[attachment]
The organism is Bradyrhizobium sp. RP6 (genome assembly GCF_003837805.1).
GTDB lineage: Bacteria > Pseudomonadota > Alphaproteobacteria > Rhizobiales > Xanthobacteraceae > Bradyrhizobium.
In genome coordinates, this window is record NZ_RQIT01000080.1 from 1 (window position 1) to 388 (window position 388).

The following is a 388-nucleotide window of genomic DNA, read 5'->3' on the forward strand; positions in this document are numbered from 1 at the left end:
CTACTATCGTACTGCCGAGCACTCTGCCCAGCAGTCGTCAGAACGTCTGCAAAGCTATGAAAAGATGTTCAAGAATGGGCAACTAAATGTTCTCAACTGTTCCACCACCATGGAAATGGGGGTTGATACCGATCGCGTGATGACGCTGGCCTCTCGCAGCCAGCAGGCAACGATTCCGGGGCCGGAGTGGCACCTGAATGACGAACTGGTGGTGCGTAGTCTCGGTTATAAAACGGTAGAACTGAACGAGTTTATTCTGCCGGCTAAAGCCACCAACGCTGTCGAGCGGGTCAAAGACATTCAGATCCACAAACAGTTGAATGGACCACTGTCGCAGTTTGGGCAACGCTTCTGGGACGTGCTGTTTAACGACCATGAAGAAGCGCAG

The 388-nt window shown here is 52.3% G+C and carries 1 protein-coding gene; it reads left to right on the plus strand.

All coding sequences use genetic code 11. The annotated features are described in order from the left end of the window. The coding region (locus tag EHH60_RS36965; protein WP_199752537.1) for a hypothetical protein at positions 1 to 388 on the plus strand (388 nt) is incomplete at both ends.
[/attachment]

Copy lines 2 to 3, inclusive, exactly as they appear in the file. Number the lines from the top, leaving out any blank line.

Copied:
GTDB lineage: Bacteria > Pseudomonadota > Alphaproteobacteria > Rhizobiales > Xanthobacteraceae > Bradyrhizobium.
In genome coordinates, this window is record NZ_RQIT01000080.1 from 1 (window position 1) to 388 (window position 388).